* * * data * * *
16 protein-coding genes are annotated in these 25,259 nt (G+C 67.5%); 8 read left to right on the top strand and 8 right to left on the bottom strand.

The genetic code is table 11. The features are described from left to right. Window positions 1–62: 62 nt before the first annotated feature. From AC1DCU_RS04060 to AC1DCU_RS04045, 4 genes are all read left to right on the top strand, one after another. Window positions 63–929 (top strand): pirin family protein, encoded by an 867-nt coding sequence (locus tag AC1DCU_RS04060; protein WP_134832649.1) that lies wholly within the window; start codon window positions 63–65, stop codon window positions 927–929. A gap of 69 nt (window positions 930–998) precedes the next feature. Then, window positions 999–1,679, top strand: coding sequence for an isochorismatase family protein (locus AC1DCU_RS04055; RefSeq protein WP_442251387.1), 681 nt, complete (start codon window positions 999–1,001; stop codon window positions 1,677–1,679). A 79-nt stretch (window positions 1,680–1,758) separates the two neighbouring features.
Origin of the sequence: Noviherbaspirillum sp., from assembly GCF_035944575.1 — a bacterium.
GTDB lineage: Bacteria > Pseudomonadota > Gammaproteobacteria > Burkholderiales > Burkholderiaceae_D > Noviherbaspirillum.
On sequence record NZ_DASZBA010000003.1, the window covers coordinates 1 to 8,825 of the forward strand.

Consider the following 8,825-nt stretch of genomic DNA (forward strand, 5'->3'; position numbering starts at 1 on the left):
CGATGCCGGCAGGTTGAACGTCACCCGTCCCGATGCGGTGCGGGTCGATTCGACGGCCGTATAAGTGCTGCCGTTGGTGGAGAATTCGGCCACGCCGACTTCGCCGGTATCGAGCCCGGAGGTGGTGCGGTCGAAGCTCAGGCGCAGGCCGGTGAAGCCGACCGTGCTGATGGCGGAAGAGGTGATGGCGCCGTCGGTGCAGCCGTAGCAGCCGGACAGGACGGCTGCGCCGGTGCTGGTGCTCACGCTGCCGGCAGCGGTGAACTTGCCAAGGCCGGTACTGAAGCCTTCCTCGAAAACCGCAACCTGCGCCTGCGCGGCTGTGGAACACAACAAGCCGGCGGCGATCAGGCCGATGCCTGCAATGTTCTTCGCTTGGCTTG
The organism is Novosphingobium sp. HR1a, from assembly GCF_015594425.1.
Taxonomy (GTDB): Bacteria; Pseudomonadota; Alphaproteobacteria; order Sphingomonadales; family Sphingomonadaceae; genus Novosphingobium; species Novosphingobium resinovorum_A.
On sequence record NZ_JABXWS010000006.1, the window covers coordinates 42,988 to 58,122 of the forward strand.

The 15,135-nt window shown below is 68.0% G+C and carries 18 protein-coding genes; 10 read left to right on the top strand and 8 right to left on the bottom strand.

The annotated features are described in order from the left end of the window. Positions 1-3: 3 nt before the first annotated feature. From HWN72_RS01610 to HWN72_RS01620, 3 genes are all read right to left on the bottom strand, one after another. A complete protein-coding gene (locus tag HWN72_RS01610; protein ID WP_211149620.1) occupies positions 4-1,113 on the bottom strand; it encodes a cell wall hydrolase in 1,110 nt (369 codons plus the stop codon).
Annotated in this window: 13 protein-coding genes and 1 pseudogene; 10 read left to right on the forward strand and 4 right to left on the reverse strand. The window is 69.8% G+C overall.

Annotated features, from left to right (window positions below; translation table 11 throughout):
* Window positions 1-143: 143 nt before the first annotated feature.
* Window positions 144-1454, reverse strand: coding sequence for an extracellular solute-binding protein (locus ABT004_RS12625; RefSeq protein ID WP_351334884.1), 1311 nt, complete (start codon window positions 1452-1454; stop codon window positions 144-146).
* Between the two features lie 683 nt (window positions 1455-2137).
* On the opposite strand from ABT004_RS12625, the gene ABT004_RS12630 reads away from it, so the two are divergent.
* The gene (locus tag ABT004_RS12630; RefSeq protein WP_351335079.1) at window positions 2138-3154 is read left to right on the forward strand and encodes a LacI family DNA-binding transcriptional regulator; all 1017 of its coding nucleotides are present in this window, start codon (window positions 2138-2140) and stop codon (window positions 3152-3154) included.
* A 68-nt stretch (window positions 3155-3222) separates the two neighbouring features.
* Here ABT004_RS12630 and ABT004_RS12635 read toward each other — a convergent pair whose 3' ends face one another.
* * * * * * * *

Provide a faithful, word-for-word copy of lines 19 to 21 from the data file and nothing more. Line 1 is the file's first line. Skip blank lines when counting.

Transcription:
* The gene (locus tag ABT004_RS12630; RefSeq protein WP_351335079.1) at window positions 2138-3154 is read left to right on the forward strand and encodes a LacI family DNA-binding transcriptional regulator; all 1017 of its coding nucleotides are present in this window, start codon (window positions 2138-2140) and stop codon (window positions 3152-3154) included.
* A 68-nt stretch (window positions 3155-3222) separates the two neighbouring features.
* Here ABT004_RS12630 and ABT004_RS12635 read toward each other — a convergent pair whose 3' ends face one another.